This is an important clinical distinction to make, but may not always be easy.
Myopathy (Break down or inflammation of muscle)
- Tends to affect (large) muscle groups (i.e Hips, Shoulders) causing proximal weakness.
- There will be a lack of sensory deficits (but they may complain of myalgias or tenderness to palpation (if myositis)).
- Reflexes should be intact and no fasciculations should be seen.
Neuropathy (Damage to your peripheral nerves)
- Tends to affect distal muscles first in a length dependent distribution.
- Typically will have sensory findings (i.e paresthesia, dysesthesia).
- May have loss of reflexes (i.e Lower Motor Neuron pathology).
- Fasciculations may be present.
NOTE: Tests such as CK and NCS/EMG can help delineate the two etiologies should the clinical picture not be clear.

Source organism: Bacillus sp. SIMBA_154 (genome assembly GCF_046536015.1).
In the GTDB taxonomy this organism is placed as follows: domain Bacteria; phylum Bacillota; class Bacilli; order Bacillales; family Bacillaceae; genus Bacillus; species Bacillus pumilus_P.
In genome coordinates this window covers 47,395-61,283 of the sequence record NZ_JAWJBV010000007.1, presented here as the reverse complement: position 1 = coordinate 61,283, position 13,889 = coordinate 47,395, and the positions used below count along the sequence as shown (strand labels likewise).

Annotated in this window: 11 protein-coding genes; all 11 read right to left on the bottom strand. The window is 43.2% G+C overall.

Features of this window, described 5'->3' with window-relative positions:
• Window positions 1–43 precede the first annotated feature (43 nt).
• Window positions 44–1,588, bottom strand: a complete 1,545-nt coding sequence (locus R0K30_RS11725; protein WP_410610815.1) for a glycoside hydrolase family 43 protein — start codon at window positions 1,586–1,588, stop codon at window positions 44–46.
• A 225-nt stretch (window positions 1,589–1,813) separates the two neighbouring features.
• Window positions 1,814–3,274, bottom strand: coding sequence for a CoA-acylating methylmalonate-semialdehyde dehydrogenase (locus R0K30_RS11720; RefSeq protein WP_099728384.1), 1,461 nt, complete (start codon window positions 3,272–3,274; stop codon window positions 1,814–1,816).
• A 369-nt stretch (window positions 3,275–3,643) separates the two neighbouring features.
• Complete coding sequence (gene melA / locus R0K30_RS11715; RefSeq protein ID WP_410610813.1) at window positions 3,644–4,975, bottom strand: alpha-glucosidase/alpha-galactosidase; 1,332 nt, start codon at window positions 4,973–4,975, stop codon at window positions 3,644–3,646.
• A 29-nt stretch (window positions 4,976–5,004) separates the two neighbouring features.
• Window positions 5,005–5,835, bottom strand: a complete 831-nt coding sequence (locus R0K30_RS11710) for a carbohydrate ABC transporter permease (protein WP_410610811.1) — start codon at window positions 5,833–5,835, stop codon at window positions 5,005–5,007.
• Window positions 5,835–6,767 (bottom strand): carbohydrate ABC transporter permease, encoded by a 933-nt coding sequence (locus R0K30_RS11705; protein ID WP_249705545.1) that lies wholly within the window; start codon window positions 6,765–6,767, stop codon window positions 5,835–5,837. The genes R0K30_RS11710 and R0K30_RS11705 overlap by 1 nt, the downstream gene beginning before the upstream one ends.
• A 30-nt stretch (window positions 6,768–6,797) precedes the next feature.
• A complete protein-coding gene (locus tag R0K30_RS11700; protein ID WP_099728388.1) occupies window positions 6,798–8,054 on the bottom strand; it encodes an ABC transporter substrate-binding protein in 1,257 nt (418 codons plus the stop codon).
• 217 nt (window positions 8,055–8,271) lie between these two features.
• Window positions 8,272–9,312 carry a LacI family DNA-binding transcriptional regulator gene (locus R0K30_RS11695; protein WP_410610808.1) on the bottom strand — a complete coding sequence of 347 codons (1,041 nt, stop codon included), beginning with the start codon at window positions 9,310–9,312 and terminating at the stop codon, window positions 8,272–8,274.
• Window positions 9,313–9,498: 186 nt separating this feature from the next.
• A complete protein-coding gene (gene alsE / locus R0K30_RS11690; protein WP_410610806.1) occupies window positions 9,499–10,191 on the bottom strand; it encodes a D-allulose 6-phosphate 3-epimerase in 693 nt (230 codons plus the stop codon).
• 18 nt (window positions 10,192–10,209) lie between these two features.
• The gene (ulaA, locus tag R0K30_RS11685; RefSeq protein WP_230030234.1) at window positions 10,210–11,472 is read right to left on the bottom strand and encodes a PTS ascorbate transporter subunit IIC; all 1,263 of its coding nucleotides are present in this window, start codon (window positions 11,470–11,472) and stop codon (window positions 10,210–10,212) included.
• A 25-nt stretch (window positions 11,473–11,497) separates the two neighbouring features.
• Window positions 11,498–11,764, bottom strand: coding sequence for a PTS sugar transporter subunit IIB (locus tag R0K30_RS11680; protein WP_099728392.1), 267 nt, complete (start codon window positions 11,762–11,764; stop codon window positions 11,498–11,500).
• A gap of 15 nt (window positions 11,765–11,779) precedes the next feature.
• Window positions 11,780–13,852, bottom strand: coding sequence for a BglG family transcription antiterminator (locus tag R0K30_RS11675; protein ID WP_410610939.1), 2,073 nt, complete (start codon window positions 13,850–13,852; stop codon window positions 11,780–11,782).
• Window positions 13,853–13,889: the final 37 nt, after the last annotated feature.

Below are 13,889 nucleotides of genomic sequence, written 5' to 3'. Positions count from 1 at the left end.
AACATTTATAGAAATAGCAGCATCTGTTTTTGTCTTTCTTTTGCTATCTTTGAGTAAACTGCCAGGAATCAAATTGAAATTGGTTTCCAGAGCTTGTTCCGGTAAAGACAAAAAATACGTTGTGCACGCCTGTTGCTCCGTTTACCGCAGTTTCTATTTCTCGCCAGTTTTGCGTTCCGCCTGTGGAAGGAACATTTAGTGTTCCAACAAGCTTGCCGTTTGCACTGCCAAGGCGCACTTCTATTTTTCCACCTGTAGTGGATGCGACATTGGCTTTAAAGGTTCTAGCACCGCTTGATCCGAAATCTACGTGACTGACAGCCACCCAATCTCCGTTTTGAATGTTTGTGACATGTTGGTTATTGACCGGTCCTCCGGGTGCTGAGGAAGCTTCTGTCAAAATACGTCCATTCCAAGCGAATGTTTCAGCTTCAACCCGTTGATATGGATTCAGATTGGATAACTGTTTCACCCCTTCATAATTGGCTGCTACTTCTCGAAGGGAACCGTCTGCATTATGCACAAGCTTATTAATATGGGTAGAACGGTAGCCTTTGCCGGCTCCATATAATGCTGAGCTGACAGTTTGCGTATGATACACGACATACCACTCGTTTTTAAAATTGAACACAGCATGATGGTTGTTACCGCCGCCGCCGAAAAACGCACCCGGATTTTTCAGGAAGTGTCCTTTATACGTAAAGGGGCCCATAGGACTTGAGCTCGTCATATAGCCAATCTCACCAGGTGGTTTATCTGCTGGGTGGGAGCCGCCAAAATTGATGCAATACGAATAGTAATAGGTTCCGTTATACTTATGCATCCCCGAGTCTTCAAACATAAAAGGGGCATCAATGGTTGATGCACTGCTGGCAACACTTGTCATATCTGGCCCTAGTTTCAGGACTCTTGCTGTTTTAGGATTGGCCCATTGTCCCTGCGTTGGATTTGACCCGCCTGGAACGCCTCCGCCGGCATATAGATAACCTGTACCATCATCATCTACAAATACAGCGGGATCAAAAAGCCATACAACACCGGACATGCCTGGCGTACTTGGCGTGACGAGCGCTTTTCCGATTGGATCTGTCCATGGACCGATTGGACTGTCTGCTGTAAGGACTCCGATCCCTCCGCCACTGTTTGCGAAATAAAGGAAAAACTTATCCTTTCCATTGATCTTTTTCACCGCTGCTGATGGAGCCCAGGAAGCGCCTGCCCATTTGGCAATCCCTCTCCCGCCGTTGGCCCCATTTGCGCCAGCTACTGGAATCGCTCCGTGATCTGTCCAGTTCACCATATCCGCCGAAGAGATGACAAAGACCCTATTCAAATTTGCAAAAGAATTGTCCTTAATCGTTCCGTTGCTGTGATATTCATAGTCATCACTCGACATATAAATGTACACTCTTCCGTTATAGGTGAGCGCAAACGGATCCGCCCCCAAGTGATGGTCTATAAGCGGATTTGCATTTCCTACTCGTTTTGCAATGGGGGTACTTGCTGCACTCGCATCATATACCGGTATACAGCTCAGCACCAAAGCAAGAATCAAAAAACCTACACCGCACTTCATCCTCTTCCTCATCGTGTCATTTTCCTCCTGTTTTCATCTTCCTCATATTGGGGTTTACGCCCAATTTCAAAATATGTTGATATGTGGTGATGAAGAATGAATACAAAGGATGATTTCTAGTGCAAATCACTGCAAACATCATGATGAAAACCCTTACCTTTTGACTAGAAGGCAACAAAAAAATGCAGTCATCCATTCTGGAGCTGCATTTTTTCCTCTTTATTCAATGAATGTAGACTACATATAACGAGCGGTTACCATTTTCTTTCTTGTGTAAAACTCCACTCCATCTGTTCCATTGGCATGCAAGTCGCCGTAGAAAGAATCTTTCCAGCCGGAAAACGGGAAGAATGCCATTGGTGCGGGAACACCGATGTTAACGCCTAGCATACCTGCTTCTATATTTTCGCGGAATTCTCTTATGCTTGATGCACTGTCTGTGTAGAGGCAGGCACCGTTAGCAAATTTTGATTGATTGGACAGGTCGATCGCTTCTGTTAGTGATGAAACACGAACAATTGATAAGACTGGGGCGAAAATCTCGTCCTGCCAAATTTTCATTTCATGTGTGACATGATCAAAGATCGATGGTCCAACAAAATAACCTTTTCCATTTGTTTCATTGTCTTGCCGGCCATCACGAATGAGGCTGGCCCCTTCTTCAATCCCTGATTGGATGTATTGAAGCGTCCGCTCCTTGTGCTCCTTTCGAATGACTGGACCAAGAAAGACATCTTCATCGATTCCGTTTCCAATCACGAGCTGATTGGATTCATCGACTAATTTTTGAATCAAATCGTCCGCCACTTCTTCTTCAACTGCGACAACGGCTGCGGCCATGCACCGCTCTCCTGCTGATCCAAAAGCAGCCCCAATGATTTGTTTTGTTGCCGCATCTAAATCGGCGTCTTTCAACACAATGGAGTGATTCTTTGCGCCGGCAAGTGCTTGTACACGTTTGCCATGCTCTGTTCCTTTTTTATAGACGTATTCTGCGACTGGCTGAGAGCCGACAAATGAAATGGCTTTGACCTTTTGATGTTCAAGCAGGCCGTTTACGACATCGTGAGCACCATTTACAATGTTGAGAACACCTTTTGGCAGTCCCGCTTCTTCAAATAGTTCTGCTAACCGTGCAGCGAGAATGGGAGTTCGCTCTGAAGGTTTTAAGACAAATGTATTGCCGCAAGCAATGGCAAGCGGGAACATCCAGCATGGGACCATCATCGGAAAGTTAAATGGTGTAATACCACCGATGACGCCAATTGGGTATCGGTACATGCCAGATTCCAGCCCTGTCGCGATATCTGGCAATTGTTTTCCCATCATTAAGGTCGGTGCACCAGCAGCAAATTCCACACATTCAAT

- Saguil A. Evaluation of the patient with muscle weakness. Am Fam Physician. 2005 Apr 1;71(7):1327-36.
- Paganoni, S., Amato, A. Electrodiagnostic Evaluation of Myopathies. Phys Med Rehabil Clin N Am. 24 (2013) 193–207.
- Chawla, J. Stepwise Approach to Myopathy in Systemic Disease. Front Neurol. 2011; 2: 49.
Though often used synonymously; Trapped Lung and Lung Entrapment technically describe separate entities along the…
It is not clearly understood why patients with pulmonary hypertension (PH) develop pericardial effusions. However,…
The two drugs are not interchangeable nor dose equivalents. Mycophenolate mofetil (Cellcept) is a semi…
Serum Creatinine can be a deceptive surrogate during an acute kidney injury. It may lag…
Macrophage activation syndrome (MAS) is a life-threatening complication of rheumatic diseases (i.e SLE, Juvenile idiopathic…
After creation of a percutaneous tracheotomy site for prolonged ventilation, one of the immediate complications…